Pregnancy Insomnia: (Symptoms, Dangers, Treatment)
Insomnia is normal during pregnancy.
Current research indicates that 66% to 94% of pregnant women report sleep disturbances (1,2).
There’s a ton of research around this topic, and I spent the last week pouring over it to create this summary for you that’s a lot easier to digest.
You’ll learn why women have trouble sleeping while pregnant, and how you can treat it.
- Can Pregnancy Cause Insomnia? (and Symptoms)
- When Does Insomnia During Pregnancy Occur?
- Is Insomnia During Pregnancy Dangerous to Your Baby?
- Remedies for Insomnia During Pregnancy (Treatment Options)
- Will Insomnia Continue After Pregnancy?
- Frequently Asked Questions About Pregnancy Insomnia
Can Pregnancy Cause Insomnia? (and Symptoms)
There is an overwhelming amount of evidence that pregnancy can cause insomnia.
However, it’s still not perfectly clear why some women are affected more than others. For now, here’s what we do know:
- Women who are more anxious and tend to worry experience more severe sleep difficulties (3,4)
- Hormonal changes (higher levels of estrogen and progesterone) affect sleep related hormones like cortisol and melatonin (5). This is the same reason many women suffer from insomnia on their periods.
- The risk of insomnia is 2.63 times higher for women with depression syndrome (6)
- Pregnant women often take CoQ10 supplements. Taking too much CoQ10 can cause insomnia.
All women need to deal with the hormonal changes, but if you’re typically relaxed and easy going, you have a much smaller chance of developing severe sleep troubles.
SummaryInsomnia is very common to varying degrees during pregnancy. It’s mainly caused by anxiety (stress), depression, and hormonal changes.
Symptoms of Insomnia
By itself, insomnia is roughly defined as (7):
Difficulty initiating, maintaining, or waking from sleep on a regular basis
There are different types of insomnia, with different levels of severity.
Prolonged insomnia can lead to stress, poor cognitive function, and a whole list of other consequences as a result of sleep deprivation.
But insomnia is even worse for pregnant women, since the causes of it aren’t particularly pleasant to deal with.
The initial causes are mainly (1,8,9,10):
- Nausea and vomiting (mainly 1st trimester)
- Increased urination (mainly 1st trimester)
- Fetal movements (2nd and 3rd trimester)
- Heartburn (2nd and 3rd trimester)
- Cramps and tingling (2nd and 3rd trimester)
- Shortness of breath (2nd and 3rd trimester)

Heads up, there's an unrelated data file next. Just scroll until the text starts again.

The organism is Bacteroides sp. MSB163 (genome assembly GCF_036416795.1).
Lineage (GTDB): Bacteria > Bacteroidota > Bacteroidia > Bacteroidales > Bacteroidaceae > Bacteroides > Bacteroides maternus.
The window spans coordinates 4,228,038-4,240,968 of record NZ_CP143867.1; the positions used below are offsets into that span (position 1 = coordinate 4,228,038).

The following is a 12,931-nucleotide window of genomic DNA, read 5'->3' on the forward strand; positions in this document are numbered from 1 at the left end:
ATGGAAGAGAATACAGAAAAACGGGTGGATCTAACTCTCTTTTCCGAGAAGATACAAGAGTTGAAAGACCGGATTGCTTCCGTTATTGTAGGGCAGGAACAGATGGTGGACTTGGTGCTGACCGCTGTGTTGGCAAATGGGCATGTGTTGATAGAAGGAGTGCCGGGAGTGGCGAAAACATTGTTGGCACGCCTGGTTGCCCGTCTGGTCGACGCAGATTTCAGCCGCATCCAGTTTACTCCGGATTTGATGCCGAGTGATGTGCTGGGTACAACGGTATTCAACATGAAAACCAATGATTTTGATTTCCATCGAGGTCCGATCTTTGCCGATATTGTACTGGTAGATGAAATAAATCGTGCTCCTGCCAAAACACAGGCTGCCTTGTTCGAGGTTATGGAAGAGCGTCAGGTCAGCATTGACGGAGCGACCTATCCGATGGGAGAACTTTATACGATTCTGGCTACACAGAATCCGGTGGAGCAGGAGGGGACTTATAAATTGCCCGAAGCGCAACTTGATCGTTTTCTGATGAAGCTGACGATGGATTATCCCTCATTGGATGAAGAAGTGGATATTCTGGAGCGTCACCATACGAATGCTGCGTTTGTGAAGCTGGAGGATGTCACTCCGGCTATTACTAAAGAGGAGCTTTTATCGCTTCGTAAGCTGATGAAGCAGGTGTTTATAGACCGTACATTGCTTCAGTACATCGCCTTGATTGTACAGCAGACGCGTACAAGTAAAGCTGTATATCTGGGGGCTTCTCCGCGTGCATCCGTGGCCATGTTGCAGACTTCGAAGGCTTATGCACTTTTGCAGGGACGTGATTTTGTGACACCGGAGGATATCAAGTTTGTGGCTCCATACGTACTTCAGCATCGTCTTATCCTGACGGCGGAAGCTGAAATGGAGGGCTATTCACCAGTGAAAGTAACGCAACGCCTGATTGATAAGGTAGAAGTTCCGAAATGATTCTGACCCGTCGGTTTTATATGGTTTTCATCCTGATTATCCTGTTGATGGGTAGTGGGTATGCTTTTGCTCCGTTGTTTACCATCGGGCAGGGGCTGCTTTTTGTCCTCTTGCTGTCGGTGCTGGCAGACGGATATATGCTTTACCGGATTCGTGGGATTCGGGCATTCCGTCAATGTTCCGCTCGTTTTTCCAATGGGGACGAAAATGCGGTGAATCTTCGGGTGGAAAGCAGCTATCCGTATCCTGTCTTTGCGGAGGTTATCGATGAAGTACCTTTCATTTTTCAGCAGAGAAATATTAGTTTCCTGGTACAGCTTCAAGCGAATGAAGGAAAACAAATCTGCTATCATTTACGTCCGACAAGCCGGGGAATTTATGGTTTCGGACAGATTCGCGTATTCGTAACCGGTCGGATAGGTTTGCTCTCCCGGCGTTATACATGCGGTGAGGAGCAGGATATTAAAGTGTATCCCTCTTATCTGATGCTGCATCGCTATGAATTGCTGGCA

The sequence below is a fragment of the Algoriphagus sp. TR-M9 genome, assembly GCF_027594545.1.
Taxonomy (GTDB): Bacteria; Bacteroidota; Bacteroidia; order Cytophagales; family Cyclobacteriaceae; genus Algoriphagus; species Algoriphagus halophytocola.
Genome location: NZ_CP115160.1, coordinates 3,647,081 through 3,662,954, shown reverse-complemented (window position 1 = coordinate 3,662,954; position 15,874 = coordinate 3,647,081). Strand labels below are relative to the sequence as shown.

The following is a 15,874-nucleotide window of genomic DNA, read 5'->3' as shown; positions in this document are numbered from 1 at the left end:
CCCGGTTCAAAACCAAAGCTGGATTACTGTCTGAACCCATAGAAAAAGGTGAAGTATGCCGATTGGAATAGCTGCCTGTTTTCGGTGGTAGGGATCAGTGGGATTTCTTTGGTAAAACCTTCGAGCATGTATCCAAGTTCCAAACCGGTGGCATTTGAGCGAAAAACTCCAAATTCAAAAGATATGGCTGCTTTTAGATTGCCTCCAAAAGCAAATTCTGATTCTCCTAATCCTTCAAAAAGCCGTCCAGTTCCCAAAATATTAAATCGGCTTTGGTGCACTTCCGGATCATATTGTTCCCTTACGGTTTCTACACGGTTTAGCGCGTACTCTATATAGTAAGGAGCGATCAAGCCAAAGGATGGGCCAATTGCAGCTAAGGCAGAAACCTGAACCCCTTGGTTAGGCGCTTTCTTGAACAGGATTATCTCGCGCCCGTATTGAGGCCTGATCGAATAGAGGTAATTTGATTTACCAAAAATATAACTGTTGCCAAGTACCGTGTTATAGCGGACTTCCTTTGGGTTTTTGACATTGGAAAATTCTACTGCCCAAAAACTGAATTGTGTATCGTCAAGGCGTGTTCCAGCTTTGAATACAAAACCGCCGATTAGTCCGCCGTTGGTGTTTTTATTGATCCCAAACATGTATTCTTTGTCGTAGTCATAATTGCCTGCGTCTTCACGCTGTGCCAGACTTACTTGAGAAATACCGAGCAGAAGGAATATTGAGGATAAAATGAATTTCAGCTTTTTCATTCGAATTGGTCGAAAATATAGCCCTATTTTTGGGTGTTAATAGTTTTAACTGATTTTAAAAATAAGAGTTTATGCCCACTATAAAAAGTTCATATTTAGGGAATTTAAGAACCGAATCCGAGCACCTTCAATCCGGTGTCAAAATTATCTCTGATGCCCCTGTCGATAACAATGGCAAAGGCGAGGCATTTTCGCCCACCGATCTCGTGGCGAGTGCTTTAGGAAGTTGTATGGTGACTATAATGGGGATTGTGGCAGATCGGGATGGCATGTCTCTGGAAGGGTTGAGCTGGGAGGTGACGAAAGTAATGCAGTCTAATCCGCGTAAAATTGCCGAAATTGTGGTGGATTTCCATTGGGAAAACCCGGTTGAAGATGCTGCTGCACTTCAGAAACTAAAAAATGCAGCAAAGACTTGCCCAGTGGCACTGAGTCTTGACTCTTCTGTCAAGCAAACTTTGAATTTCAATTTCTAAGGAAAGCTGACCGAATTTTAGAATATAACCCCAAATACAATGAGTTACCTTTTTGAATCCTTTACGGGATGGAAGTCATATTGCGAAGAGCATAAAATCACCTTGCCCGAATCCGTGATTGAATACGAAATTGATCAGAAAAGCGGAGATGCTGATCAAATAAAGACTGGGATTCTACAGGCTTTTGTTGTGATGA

These symptoms make it even harder to get back to sleep once you wake up.
Most of those symptoms begin in the second trimester, which is why first trimester insomnia isn't too common. Even if it doesn't end up causing insomnia, trouble sleeping in the second trimester is very common.
Research has also shown that women in poverty tend to have it even worse, as they are more likely to be obese and live in noisier conditions (11).
How Do You Know if You Have Insomnia?
The simplest way to self-diagnose insomnia if you can’t see a doctor is to assess yourself on The Pittsburgh Sleep Quality Index (PSQI).
It’s a short and simple test that measures the quality of your sleep, and has shown to be reliable for pregnant women (12).
Here’s a free online Pittsburgh Sleep Quality Index calculator that you can fill out.
At the end, you’ll get your final PSQI global score.
If your score is greater than 5, you’re a poor sleeper.
If your score is higher than 5, you might have insomnia (13). The higher your score, the more likely it is that you suffer from it and should seek help (the max score is 21).
When Does Insomnia During Pregnancy Occur?
In general, the further along you get, the worse the insomnia is (14). Most women find that third trimester insomnia is the worst.
The chart below from a study shows the amount of sleep women had at different check-in points during labor. You can see a steady downward trend.
While many women do start to get insomnia during early pregnancy (around 1 in 8), one study found that the “risk of insomnia was 2.03 times higher for those in the third trimester than those in the first and second trimesters” (6).
At 39 weeks (i.e. late pregnancy), up to 73.5% of women will have some degree of insomnia (although the majority is mild), with the most common difficulty reported being maintaining sleep (15).
The main cause of this is that your body secretes more oxytocin (a wake promoting hormone) shortly before labor (16).
SummaryWhile it’s not always linear, insomnia typically continues to get worse during late pregnancy. There’s more stress, chance of depression, and hormonal changes the nearer you are to labor.
Is Insomnia During Pregnancy Dangerous to Your Baby?
Insomnia does not just cause short-term effects.
Research keeps piling up showing that insomnia during pregnancy is associated with consequences during and after the birth of your child, which includes (17,18,19,20,21)
- Depressive symptoms
- Increased pain during labor
- Longer labors
- Higher chance of Caesarean section being needed (up to 5 times as much)
- Preterm birth
- Low birth weight
Not only are those terrible things for the mother, but some of those are dangerous to the health of the baby.
SummaryEven mild insomnia can have negative effects on your labor and baby, so it’s important to improve your sleep quality as much as possible.
Remedies for Insomnia During Pregnancy (Treatment Options)
Whether you’re currently pregnant or expecting, it’s good to know how to best deal with insomnia during pregnancy.